Objective: To study the effects of human pregnancy on metabolic and respiratory responses to maximal cycle ergometer testing and to test the hypothesis that the respiratory exchange ratio at maximal exercise and peak postexercise lactate concentration are lower in the pregnant compared with the nonpregnant state and that these effects are associated with lower excess postexercise oxygen consumption during pregnancy.
Methods: The pregnant (n = 14, mean gestational age 34.7 +/- 0.4 weeks) and nonpregnant control group (n = 14) included healthy, physically active women. Groups were matched for age, height, parity, prepregnant body mass and body mass index (BMI), and aerobic fitness. Breath-by-breath gas exchange was measured at rest, during exercise, and 15 minutes after exercise. The minimum sample size to detect a statistically significant result for a reasonable difference (0.25 L/min) in the ventilatory threshold was calculated to be ten subjects per group; thus, 14 was considered adequate.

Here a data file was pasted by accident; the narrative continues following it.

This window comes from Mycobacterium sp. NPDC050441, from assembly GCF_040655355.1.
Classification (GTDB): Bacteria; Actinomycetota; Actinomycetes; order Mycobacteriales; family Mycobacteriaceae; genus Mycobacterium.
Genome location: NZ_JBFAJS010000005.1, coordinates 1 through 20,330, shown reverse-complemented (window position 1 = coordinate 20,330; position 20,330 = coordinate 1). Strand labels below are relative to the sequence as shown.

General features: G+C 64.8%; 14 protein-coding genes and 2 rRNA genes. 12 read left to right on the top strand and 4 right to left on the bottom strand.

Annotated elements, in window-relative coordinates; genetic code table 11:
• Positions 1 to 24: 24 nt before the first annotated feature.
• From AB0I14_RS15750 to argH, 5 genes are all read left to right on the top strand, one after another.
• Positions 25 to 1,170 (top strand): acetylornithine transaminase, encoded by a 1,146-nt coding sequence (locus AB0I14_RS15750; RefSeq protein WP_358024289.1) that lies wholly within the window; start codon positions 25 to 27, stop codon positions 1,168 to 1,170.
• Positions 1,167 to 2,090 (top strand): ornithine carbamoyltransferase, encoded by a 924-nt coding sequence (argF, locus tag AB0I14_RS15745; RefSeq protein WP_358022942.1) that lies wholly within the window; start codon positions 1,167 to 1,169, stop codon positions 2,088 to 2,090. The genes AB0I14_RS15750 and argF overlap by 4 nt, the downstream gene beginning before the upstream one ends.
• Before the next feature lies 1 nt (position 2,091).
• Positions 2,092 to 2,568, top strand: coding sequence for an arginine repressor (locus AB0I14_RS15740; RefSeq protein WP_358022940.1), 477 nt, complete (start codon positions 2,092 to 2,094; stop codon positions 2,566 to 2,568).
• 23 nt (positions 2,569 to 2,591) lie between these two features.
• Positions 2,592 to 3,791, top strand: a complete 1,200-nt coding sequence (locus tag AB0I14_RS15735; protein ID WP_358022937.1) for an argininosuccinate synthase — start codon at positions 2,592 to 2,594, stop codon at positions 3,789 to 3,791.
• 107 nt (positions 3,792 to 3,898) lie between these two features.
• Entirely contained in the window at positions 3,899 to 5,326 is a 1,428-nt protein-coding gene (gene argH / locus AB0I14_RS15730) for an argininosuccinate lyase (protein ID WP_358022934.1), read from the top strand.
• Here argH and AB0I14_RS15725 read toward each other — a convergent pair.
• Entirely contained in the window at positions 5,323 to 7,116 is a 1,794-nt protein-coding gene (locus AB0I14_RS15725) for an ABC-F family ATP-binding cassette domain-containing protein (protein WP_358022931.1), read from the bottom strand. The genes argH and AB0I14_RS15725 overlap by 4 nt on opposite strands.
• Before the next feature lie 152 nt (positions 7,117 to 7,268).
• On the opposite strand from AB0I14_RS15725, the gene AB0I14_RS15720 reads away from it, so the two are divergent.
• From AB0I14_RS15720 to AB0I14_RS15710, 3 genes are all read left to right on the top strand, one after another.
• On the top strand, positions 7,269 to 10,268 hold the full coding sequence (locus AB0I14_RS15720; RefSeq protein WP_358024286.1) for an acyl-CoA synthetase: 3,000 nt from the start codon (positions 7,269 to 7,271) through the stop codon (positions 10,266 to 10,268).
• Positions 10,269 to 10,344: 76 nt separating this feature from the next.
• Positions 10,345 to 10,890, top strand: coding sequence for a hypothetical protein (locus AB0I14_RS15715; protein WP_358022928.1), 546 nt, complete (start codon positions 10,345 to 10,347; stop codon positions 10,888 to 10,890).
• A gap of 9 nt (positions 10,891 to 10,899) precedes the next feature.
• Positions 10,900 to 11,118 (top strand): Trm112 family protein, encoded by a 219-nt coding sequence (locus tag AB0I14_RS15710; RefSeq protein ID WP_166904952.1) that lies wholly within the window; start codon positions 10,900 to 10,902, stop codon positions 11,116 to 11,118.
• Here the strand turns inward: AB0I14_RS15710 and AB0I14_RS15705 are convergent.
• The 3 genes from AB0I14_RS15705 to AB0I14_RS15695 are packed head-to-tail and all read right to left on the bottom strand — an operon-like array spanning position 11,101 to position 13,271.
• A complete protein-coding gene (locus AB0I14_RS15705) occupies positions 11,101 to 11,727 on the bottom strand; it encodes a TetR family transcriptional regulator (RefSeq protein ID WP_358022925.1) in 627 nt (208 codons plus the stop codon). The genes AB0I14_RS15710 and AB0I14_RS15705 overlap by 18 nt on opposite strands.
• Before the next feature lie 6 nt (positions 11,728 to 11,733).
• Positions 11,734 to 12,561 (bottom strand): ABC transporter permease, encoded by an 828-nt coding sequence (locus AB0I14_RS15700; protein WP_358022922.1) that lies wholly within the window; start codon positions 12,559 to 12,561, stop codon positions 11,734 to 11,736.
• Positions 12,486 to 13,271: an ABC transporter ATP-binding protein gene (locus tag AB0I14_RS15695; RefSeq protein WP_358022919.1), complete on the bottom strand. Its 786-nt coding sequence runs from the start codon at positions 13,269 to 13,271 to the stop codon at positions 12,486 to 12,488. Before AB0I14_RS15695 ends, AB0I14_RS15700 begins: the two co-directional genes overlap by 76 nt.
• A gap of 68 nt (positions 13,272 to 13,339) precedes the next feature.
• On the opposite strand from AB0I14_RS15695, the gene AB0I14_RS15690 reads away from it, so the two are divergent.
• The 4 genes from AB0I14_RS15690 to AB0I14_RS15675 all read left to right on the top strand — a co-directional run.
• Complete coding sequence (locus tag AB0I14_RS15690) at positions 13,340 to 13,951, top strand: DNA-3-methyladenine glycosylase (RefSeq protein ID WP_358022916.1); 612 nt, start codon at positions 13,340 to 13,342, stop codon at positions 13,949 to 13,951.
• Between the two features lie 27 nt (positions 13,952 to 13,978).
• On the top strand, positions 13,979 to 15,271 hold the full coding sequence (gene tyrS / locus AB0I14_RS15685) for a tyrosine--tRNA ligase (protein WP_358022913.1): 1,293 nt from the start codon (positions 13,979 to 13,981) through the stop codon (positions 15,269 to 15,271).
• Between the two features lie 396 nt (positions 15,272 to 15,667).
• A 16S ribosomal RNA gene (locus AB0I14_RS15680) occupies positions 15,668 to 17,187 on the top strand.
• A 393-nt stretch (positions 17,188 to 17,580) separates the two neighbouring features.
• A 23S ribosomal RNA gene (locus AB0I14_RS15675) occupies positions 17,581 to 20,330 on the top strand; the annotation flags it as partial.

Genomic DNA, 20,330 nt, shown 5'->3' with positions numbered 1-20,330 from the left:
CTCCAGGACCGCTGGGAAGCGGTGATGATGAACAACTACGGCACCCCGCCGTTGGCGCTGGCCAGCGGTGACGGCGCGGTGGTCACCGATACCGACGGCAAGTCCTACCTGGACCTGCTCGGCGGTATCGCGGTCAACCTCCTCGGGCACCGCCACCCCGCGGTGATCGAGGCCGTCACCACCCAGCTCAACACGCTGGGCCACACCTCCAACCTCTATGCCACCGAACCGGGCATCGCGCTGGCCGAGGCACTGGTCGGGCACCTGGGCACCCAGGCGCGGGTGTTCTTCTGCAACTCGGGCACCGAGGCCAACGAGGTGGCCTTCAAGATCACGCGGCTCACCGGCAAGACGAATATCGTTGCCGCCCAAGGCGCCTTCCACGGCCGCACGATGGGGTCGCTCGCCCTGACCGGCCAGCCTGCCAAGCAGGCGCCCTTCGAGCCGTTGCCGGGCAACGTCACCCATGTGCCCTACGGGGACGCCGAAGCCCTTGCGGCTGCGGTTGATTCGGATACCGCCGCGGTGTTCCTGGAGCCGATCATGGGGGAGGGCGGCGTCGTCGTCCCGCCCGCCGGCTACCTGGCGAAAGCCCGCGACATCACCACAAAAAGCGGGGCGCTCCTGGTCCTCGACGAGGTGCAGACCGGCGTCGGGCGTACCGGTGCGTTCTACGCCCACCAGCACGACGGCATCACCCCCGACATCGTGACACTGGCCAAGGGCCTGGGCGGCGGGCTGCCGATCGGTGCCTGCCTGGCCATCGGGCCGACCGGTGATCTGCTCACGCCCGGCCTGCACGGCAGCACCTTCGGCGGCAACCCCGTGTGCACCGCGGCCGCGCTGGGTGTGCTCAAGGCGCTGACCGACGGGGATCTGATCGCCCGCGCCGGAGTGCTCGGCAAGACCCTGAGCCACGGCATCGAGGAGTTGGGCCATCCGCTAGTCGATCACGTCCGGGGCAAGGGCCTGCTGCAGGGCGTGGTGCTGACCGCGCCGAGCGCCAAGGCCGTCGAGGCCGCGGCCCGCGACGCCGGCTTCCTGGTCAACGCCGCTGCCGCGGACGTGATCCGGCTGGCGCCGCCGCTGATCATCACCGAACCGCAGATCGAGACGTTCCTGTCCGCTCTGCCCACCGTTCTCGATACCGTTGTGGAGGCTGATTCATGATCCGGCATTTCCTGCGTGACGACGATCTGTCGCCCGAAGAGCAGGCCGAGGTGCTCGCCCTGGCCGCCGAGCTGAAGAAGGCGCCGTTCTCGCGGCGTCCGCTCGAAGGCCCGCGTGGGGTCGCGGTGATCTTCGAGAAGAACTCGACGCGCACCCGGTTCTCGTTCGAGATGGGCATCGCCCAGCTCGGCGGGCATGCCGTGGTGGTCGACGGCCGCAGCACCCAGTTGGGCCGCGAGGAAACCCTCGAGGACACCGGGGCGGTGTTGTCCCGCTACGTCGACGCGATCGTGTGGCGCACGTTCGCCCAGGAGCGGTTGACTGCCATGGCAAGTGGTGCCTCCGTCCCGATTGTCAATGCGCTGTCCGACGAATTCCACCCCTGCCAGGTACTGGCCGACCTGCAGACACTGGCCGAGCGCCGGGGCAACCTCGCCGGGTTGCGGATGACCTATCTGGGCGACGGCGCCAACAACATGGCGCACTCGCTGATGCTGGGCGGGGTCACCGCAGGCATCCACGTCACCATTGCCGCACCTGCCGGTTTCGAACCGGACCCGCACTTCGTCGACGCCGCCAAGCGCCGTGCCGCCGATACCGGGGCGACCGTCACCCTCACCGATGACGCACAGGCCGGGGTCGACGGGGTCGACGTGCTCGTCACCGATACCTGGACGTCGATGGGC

Results: Maximal oxygen uptake, the ventilatory threshold, the point of respiratory compensation, and calculated work efficiency did not differ significantly between groups. However, the respiratory exchange ratio at maximal exercise, peak postexercise lactate, and excess postexercise oxygen consumption were significantly lower in the pregnant group. Peak lactate was significantly correlated with the respiratory exchange ratio and excess postexercise oxygen consumption.
Conclusion: The capacity for weight-supported work is preserved in late gestation, and work efficiency is unchanged. However, carbohydrate utilization might be blunted at high levels of exertion. Blunted respiratory responses were attributed to reduced lactate production and/or dilution of lactate in an expanded blood volume.